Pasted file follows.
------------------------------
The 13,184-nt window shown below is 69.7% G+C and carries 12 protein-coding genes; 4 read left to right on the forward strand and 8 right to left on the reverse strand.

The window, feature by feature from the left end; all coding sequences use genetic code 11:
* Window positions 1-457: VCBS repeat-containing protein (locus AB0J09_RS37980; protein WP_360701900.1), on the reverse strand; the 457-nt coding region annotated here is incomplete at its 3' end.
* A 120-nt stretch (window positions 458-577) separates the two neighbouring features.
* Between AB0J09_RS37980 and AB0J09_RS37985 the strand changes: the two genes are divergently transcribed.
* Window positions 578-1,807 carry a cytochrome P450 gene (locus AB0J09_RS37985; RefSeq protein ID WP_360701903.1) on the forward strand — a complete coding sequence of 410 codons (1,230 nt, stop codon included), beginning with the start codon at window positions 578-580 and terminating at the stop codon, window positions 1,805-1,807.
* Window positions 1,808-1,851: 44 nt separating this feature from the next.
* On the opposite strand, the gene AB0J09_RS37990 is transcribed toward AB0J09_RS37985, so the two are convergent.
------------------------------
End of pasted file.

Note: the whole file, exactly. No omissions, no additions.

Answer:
The 13,184-nt window shown below is 69.7% G+C and carries 12 protein-coding genes; 4 read left to right on the forward strand and 8 right to left on the reverse strand.

The window, feature by feature from the left end; all coding sequences use genetic code 11:
* Window positions 1-457: VCBS repeat-containing protein (locus AB0J09_RS37980; protein WP_360701900.1), on the reverse strand; the 457-nt coding region annotated here is incomplete at its 3' end.
* A 120-nt stretch (window positions 458-577) separates the two neighbouring features.
* Between AB0J09_RS37980 and AB0J09_RS37985 the strand changes: the two genes are divergently transcribed.
* Window positions 578-1,807 carry a cytochrome P450 gene (locus AB0J09_RS37985; RefSeq protein ID WP_360701903.1) on the forward strand — a complete coding sequence of 410 codons (1,230 nt, stop codon included), beginning with the start codon at window positions 578-580 and terminating at the stop codon, window positions 1,805-1,807.
* Window positions 1,808-1,851: 44 nt separating this feature from the next.
* On the opposite strand, the gene AB0J09_RS37990 is transcribed toward AB0J09_RS37985, so the two are convergent.